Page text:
7. A plan and a whole-building approach for the existing stock: the current requirements for existing buildings do not provide an end goal compatible with net zero, and they rely heavily on an elemental approach. This doesn’t sufficiently make the links between energy, overheating, air quality and fabric, and it doesn’t prevent carbon lock-ins and unintended consequences. All works covered by Building Regulations must contribute to putting buildings on track to net zero, while being healthy and comfortable. The Part F requirement that ventilation should be ‘no worse’ than before the works is highly inadequate, as many homes are not well ventilated. The works should be ‘net zero ready’, and a longer-term plan should be produced for the building, to reduce operational, embodied and financial expenditure. It is the approach promoted in PAS 2035, which regulations should build on. (2021)

8. Calculation methodologies that are fit for net zero: there is little evidence that NCM drives improvements on non-domestic buildings. Space heating is routinely underestimated, clearly an issue for heat decarbonisation and the appraisal of options. BEIS recently commissioned a study on how to turn SAP/RdSAP 111 into a tool for net zero. MHCLG should commission a similar exercise on the NCM. (2025)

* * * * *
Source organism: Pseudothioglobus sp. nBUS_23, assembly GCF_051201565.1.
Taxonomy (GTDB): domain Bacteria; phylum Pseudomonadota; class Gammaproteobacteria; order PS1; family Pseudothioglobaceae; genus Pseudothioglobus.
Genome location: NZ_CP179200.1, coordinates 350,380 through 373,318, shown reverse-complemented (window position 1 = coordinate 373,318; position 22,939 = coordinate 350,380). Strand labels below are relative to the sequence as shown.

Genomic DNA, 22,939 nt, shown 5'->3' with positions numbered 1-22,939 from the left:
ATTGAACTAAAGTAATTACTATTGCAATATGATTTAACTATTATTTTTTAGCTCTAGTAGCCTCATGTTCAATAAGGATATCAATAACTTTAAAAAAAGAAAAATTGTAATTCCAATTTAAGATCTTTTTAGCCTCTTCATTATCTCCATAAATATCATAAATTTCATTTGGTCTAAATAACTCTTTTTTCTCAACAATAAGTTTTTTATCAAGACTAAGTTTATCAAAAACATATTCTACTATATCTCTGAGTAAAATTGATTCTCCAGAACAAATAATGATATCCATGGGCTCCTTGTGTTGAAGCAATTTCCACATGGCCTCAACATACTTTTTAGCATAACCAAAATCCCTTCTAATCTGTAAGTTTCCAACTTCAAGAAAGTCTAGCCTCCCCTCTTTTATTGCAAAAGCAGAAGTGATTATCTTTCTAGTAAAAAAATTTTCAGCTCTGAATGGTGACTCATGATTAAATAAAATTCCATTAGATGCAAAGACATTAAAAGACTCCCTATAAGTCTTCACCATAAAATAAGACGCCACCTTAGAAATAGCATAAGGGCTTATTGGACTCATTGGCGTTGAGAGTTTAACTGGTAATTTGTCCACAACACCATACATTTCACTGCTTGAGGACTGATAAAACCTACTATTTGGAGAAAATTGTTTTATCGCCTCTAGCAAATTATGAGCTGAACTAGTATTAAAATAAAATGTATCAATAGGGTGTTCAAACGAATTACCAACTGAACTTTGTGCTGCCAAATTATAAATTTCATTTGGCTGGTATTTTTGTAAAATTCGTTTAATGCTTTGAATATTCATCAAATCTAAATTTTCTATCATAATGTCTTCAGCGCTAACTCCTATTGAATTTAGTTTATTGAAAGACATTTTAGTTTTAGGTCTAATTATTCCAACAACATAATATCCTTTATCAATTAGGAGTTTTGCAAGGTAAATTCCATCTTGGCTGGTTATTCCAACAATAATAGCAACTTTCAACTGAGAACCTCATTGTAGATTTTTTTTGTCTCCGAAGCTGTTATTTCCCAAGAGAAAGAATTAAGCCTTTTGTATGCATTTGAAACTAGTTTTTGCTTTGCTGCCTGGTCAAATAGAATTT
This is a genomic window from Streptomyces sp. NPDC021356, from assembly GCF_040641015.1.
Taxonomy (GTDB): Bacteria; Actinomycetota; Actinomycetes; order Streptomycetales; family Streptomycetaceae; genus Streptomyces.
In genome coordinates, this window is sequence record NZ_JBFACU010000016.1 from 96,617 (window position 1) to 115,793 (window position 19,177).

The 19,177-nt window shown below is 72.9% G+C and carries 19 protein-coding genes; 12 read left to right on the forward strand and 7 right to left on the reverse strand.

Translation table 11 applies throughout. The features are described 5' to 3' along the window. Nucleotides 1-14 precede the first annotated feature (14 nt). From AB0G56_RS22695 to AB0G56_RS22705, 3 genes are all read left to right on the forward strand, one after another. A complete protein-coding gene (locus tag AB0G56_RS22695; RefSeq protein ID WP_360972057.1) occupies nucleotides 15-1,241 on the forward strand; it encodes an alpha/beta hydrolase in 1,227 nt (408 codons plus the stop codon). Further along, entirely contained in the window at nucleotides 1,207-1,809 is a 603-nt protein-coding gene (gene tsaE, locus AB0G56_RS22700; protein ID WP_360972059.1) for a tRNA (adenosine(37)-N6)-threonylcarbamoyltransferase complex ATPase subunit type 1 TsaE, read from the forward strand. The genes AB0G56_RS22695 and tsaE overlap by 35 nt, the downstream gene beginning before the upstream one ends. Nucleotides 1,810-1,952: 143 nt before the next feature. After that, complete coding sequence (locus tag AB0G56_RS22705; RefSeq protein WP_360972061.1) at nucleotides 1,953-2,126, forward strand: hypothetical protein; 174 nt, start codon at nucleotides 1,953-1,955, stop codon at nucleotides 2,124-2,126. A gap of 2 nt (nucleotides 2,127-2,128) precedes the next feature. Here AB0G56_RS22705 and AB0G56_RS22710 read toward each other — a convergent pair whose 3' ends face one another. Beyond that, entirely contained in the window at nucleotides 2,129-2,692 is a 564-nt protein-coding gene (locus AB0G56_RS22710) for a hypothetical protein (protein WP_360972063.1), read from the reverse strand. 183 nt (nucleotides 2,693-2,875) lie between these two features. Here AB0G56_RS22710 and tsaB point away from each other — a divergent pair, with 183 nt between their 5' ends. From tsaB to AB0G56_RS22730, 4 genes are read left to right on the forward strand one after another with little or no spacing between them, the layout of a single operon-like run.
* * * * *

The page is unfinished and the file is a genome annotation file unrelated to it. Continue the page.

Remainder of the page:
More detailed points are available at CIBSE’s pages on Building Regulations Part L & F, overheating, Future Homes and Future Buildings Standards

Get involved

The consultation deadline is 13 April 2021. CIBSE is working with LETI and others on our response. Please get in touch at JGodefroy@cibse.org to get involved. We are very interested in contributions on the following:

  • Testing of the new simplified overheating method
  • Improvements to NCM – for example, changes to the method; comparisons between Part L calculations and performance modelling, Passivhaus, or actual energy use
  • Fabric/thermal performance metric: views and evidence on the best approach – for example, for homes: space-heating demand, heat transfer coefficient, a combination, or both? For non-domestic: a combined space-heating and cooling demand metric, or separate ones?
  • Heat pumps: comments on the proposals for heat pump applications, their efficiency and applicability depending on space heating and hot-water usage profiles, and implementation timescales
  • Performance modelling against TM54: comments on the draft requirement and making it as effective as possible
  • Comments on TM39 and TM23, which are referred to in the draft Approved Documents, and which CIBSE is planning to revise alongside.2


1 Led by Etude, with CIBSE, Elementa, Levitt Bernstein, WDP, Clarion Housing Group and UCL.

2 TM23 Revision, and TM39 Consultation,